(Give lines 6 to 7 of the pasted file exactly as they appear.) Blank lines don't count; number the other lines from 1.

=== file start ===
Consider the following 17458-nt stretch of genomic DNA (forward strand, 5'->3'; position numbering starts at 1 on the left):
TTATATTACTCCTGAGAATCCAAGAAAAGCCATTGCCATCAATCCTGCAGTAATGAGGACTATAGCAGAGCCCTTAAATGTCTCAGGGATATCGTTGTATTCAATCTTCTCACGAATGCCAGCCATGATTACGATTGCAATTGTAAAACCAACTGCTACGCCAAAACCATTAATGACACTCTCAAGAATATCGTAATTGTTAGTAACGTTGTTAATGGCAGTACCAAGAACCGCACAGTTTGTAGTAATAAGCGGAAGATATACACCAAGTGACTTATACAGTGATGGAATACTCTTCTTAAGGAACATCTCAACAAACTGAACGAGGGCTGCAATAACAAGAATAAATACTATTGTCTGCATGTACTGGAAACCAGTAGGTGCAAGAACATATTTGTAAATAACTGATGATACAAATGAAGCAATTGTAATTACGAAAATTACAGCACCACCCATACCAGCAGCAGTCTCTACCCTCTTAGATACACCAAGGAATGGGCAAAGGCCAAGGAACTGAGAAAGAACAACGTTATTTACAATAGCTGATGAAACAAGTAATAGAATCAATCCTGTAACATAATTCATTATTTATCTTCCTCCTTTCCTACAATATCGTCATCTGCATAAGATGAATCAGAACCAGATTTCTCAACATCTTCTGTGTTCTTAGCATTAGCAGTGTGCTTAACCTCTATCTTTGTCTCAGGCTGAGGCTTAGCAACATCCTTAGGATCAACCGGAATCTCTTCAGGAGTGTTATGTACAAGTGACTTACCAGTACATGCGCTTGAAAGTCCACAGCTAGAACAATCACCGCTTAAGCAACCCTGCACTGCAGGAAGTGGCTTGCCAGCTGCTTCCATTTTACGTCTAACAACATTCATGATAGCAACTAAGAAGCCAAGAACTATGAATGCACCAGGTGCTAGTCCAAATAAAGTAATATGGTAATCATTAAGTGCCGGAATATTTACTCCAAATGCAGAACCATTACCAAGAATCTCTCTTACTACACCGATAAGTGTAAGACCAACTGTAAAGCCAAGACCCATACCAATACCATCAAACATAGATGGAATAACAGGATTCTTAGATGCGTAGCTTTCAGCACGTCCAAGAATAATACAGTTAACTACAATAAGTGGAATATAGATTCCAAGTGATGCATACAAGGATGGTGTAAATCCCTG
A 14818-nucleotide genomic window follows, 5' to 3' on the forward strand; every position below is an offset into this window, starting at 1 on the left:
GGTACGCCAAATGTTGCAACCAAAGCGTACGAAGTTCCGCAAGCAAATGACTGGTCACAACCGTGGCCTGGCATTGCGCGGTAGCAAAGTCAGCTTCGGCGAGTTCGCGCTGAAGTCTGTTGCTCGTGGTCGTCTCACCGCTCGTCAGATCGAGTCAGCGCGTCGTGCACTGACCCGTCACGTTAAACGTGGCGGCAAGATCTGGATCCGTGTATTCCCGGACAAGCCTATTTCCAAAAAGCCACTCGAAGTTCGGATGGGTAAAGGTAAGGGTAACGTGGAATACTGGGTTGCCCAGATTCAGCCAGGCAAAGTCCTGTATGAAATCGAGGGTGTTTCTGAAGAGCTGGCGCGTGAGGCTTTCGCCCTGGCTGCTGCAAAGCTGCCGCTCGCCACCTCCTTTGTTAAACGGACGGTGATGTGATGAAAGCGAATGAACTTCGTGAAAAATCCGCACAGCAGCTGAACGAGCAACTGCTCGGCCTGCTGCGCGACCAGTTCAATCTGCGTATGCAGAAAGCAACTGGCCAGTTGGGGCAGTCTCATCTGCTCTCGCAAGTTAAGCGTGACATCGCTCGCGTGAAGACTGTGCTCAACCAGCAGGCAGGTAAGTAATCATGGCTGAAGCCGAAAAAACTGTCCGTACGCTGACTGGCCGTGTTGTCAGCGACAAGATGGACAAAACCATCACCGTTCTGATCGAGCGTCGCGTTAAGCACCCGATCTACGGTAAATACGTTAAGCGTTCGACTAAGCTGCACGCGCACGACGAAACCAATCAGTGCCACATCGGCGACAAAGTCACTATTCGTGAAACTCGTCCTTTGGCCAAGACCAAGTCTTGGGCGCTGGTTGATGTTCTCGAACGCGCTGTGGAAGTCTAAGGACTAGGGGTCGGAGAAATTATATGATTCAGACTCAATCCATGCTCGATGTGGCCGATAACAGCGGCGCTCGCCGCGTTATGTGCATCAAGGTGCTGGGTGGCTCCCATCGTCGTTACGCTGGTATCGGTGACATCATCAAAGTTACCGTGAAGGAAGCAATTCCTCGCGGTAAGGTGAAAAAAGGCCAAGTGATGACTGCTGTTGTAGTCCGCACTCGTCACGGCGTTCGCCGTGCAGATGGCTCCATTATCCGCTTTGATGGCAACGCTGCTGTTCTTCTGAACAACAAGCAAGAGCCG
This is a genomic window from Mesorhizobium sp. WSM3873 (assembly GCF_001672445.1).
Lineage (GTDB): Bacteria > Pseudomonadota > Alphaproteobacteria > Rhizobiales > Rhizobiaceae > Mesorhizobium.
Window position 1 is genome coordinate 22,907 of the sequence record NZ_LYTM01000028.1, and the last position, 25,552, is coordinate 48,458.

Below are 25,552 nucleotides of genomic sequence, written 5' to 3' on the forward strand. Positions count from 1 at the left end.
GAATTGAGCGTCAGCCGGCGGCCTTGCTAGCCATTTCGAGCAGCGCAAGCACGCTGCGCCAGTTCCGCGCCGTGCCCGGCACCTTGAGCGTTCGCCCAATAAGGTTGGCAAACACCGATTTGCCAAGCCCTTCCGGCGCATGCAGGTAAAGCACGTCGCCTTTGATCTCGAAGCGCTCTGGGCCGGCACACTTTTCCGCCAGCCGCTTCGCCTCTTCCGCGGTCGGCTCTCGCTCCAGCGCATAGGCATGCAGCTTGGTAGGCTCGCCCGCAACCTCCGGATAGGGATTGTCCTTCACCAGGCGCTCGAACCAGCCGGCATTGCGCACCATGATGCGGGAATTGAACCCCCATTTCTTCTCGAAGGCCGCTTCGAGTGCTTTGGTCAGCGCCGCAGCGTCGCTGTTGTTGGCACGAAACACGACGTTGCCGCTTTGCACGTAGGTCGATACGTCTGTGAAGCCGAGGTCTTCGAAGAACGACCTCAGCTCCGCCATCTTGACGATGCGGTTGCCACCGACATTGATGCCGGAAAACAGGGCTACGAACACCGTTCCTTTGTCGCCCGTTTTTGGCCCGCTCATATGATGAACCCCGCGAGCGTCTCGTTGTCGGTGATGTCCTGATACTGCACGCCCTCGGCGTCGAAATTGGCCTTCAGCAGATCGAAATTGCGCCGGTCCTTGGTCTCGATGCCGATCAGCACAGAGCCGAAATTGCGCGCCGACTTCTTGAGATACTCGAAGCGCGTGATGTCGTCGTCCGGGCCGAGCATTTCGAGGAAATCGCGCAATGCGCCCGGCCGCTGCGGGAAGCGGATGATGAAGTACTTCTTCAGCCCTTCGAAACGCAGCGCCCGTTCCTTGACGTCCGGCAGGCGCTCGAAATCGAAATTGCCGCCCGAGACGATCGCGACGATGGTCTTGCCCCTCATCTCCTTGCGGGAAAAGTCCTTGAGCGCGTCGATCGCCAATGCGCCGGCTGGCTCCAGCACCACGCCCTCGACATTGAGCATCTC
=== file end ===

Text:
Lineage (GTDB): Bacteria > Pseudomonadota > Alphaproteobacteria > Rhizobiales > Rhizobiaceae > Mesorhizobium.
Window position 1 is genome coordinate 22,907 of the sequence record NZ_LYTM01000028.1, and the last position, 25,552, is coordinate 48,458.